Mustang Bio share price performance since joining Nasdaq. Source: TradingView
Mustang Bio (MBIO) is looking like an increasingly attractive investment opportunity within the gene and CAR-T therapy space.
Mustang is a wholly owned subsidiary of Fortress Bio, and operates the same strategy as its parent company, identifying promising therapeutic candidates at research centers and medical establishments and in-licensing them or acquiring an ownership interest, in exchange for funding research and development, and milestone and royalty payments in the event the candidates are eventually out-licensed or brought to market.
Mustang has an experienced management team and is focused on developing next-generation therapies for patients with cancer and rare genetic diseases, working alongside the St. Jude Children’s Research Hospital (“St. Jude”) on a lentiviral vector treatment of X-linked severe combined immunodeficiency (“XSCID”), and with City of Hope National Medical Center (“COH”), Fred Hutchinson Cancer Research Center (“Fred Hutch”) and Nationwide Children’s Hospital (“Nationwide”) on a number of CAR-T therapies targeting hematologic malignancies and solid tumors.
Mustang leases a 27,000 square foot cell processing and translational research facility situated on the University of Massachusetts (“U-MASS”) Medical School campus and is progressing 8 candidates in total, all of which have completed or entered phase 1 clinical trials. As such, the company has numerous milestones upcoming in the remainder of this year and throughout the next 24-month period.
Mustang Bio near-term goals. Source: corporate presentation.
The company’s MB107 and MB207 XSCID treatments are both due to enter pivotal trials in 2020, with a real chance of becoming the new standard of care for this ultra-rare disease in which affected patients rarely live beyond infancy without treatment, whilst its CAR-T programs – which target far larger markets, will present data readouts related to ongoing trials of patients with Non-Hodgkin’s Lymphoma (“NHL”), Prostate Cancer, and Acute Myeloid Lymphoma (“AML”) in early 2021.
Meanwhile, in Q320 Mustang plans to submit an IND filing for CD20-targeting candidate MB106, for NHL and Chronic Lymphocytic Leukemia (“CLL”), and present first data from its NHL trial in Q420, and treat the first patient in a multi-center trial of CD-123-targeting MB-102 in blastic plasmacytoid dendritic cell neoplasm (“BPDCN”), acute myeloid lymphoma (“AML”), and high-risk myelodysplastic syndrome (hrMDS) in Q320.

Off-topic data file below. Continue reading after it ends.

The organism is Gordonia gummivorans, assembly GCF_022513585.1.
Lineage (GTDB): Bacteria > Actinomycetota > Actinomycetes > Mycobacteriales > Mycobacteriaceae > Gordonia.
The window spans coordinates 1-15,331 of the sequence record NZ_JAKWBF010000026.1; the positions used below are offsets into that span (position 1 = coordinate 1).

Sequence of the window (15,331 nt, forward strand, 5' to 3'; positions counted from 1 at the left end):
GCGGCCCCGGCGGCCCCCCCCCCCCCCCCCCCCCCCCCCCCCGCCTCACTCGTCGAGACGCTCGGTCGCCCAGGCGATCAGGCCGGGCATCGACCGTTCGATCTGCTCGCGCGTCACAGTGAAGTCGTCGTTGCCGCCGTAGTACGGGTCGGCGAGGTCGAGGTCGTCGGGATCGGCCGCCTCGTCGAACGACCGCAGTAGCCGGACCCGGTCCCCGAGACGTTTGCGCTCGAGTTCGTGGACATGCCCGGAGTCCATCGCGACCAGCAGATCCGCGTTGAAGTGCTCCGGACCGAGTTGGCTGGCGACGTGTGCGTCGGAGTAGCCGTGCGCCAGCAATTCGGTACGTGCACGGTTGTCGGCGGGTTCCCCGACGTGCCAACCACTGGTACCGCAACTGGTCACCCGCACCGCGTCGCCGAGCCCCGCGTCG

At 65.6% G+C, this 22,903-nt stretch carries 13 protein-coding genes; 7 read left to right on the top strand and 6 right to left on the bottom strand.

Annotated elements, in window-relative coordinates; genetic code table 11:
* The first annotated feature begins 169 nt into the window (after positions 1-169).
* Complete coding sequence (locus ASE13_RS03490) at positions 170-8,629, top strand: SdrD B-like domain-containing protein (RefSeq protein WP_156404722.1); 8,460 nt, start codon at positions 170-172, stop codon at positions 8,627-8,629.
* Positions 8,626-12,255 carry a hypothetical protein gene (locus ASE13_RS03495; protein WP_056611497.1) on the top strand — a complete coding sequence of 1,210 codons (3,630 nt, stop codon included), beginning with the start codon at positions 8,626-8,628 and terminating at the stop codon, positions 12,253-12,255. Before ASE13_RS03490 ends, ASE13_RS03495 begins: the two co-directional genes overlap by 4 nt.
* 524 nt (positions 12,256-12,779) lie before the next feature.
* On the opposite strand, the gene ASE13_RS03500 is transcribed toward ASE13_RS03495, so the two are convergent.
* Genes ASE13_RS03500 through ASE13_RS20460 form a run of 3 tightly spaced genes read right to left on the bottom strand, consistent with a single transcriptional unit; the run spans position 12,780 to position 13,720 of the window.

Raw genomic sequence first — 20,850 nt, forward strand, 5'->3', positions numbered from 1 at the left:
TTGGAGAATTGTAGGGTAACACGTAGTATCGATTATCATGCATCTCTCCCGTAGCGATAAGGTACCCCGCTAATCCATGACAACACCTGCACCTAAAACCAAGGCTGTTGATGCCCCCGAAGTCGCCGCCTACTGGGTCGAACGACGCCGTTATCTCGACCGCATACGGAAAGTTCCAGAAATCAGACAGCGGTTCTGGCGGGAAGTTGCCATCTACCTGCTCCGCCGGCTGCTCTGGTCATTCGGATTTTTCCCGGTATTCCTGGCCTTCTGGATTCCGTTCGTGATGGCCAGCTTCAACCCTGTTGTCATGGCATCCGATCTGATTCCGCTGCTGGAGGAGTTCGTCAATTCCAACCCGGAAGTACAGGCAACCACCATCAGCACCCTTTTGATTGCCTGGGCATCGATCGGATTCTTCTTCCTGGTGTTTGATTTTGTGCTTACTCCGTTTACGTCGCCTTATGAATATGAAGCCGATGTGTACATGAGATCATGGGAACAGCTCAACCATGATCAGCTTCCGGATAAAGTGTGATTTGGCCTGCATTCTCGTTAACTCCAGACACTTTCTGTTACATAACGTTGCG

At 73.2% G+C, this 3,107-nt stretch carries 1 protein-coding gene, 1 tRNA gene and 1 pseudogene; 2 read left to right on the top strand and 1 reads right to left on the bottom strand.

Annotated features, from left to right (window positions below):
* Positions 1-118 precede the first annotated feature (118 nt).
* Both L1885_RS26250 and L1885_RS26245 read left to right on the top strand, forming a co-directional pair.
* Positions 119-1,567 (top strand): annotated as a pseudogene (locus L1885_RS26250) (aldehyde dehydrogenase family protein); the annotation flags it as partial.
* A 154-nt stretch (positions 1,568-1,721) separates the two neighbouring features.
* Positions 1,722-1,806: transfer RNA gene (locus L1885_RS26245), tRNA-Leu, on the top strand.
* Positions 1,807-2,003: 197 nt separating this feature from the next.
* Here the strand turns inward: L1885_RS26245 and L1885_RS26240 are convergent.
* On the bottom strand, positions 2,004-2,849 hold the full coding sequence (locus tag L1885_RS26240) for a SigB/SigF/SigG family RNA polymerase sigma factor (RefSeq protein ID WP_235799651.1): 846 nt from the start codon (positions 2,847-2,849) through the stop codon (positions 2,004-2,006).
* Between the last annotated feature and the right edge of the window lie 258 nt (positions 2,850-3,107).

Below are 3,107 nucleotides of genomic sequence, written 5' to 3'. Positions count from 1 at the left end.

In Q420, Mustang will also leverage City of Hope’s IND for MB108, a C134 oncolytic virus, for a combination trial with its IL13R2-specific candidate MB101, targeting glioblastoma multiform (“GBM”).
CAR-T therapy is a highly competitive space, with a host of big pharma firms and early stage biotechs chasing approvals for a range of different modalities, hence there is no guarantee that Mustang can win a race to market, or even if it does, that it can convert an approval into meaningful sales volumes. The only 2 CAR-T treatments to have been approved to date, Gilead’s Yescarta and Novartis’ Kymriah, made <$750m of sales between them in FY19.
In truth, however, Mustang/Fortress would be most likely look to out-license an approved treatment, and from an investor’s perspective, progression to late-stage CAR-T trials would provide price catalysts that could double or triple the current share price, as well as bringing the prospect of a money-spinning acquisition into play, such as Gilead’s (GILD) $11.9bn deal to acquire Kite Therapeutics in August 2017, or Celgene’s (CELG) $9bn purchase of Juno Therapeutics in 2018.
In the near term, Mustang’s XSCID opportunity is its best prospect for approval, and although this market may be small, with just 20 newly-diagnosed patients per annum, it will constitute a significant win for the company and its partners, and vindicate Mustang’s approach.
Mustang’s shares gained 124% back in April 2019 when the company released positive trial data relating to 8 patients who successfully cleared previous infections and had begun to grow normally, after receiving Mustang/St Jude’s therapy.